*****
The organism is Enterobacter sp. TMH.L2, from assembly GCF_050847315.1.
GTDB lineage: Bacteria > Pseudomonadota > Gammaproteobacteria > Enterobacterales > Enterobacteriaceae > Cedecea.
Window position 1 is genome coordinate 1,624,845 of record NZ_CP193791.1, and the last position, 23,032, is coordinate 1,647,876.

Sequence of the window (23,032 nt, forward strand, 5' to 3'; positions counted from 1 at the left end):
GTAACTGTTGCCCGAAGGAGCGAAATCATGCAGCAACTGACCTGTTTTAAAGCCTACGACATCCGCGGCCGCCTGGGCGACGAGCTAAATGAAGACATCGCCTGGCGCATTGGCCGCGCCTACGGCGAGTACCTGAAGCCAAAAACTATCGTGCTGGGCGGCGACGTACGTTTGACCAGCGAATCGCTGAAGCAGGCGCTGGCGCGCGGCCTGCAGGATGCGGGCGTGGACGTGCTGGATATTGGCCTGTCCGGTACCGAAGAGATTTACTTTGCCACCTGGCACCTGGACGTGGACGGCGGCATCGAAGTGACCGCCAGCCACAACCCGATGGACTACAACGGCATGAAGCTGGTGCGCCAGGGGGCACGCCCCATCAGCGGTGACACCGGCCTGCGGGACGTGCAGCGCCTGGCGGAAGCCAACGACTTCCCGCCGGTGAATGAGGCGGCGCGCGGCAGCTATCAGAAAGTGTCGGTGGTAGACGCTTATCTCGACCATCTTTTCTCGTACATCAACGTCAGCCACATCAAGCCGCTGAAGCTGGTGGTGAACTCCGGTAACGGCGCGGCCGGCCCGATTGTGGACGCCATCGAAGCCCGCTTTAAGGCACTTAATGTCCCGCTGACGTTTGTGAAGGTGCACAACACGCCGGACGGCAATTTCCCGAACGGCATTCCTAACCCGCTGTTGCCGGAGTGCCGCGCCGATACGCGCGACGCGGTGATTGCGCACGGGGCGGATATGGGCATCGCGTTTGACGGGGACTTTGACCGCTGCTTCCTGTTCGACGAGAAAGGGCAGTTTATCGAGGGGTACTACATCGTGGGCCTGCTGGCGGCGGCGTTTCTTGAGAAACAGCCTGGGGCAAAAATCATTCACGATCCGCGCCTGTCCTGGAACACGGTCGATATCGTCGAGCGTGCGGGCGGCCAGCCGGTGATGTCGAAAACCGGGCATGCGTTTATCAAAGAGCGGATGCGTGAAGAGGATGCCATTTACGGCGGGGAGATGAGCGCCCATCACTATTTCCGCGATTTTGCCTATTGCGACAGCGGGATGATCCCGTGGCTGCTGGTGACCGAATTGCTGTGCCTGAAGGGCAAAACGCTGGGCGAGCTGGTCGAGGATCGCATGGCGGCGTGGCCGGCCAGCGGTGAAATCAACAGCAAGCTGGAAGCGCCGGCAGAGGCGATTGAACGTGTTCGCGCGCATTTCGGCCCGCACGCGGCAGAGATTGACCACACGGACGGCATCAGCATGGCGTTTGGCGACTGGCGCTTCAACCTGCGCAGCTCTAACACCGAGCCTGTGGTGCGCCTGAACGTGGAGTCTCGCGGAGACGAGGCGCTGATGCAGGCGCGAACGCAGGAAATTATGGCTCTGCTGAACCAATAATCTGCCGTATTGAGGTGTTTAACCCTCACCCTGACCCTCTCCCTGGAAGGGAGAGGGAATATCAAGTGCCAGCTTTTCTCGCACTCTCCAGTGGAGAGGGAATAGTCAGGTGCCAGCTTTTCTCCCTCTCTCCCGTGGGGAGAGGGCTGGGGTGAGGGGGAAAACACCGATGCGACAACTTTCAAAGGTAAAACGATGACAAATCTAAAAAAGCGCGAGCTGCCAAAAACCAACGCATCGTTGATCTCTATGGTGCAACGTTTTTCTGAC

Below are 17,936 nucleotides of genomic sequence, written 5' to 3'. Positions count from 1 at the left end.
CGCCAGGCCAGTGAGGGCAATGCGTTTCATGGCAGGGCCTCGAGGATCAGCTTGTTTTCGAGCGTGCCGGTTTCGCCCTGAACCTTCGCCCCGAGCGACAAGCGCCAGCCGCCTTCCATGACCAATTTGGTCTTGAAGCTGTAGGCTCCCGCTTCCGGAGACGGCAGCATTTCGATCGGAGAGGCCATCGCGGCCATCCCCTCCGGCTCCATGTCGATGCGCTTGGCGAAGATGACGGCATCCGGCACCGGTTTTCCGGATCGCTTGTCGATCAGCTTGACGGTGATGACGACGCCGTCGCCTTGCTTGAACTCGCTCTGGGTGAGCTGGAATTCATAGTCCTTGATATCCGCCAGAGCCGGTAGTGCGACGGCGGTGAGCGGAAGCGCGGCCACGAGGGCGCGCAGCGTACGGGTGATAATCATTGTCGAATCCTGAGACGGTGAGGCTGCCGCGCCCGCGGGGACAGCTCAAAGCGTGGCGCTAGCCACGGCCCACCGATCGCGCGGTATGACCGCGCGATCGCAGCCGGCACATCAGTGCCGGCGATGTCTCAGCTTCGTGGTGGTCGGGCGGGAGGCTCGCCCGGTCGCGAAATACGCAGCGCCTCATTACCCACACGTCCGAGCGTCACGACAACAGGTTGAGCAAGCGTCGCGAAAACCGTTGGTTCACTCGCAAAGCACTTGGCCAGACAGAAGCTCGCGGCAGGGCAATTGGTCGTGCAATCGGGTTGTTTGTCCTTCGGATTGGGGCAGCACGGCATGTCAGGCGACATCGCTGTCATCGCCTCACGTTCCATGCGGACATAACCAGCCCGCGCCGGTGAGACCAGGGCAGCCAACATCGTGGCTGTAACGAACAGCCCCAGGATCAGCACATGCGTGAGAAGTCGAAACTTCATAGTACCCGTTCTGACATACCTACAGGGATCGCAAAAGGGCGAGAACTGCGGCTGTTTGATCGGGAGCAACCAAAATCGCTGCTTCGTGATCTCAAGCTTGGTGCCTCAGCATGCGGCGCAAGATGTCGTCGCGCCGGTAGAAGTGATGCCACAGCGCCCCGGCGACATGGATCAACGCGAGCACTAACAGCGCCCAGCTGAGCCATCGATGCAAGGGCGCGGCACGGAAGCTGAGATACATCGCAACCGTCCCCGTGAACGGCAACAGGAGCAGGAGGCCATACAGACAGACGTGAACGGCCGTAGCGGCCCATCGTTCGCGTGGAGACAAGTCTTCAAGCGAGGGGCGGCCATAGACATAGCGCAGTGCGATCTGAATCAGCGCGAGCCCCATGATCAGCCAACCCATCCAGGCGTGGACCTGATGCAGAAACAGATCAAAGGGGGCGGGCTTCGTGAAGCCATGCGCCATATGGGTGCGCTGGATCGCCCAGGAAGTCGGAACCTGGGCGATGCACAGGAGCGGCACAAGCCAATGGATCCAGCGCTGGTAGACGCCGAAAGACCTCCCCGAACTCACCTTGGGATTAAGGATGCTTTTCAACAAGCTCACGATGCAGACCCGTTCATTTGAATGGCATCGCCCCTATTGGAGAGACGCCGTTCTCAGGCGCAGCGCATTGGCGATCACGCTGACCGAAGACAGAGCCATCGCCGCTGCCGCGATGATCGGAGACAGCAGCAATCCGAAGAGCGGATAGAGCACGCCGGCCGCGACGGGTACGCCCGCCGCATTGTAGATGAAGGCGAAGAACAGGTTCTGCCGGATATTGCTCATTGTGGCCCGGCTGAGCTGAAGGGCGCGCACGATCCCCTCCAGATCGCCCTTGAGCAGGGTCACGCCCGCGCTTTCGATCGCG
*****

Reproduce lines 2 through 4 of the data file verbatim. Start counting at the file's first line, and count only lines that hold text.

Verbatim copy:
GTDB lineage: Bacteria > Pseudomonadota > Gammaproteobacteria > Enterobacterales > Enterobacteriaceae > Cedecea.
Window position 1 is genome coordinate 1,624,845 of record NZ_CP193791.1, and the last position, 23,032, is coordinate 1,647,876.

Sequence of the window (23,032 nt, forward strand, 5' to 3'; positions counted from 1 at the left end):